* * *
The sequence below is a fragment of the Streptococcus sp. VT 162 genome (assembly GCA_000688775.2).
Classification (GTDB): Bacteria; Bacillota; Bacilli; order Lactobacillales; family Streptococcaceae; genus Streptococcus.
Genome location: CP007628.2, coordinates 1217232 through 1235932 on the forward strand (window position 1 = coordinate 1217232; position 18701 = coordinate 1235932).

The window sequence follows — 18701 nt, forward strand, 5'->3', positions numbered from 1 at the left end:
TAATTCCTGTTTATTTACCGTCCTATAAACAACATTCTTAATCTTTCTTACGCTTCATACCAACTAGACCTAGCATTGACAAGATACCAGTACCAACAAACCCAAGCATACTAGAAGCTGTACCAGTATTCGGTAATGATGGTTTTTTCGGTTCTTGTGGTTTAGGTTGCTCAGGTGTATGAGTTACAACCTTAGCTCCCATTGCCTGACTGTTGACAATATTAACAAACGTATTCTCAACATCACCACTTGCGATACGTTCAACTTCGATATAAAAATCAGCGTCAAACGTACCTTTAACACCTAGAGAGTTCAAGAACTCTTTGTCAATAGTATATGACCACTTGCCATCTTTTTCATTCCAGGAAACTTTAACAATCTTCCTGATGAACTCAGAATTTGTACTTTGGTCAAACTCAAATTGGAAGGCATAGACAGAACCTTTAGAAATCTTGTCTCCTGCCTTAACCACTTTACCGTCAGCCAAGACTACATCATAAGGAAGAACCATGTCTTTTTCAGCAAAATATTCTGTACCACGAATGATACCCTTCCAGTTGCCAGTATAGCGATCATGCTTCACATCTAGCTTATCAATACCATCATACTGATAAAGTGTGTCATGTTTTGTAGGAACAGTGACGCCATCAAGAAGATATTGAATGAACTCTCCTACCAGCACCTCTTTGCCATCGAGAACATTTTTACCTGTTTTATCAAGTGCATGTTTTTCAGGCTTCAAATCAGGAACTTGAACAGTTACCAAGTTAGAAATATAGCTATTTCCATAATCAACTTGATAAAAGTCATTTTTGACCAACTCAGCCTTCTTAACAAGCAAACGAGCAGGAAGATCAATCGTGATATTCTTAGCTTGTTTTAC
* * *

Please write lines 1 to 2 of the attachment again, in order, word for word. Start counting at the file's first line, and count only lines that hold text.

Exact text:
The sequence below is a fragment of the Streptococcus sp. VT 162 genome (assembly GCA_000688775.2).
Classification (GTDB): Bacteria; Bacillota; Bacilli; order Lactobacillales; family Streptococcaceae; genus Streptococcus.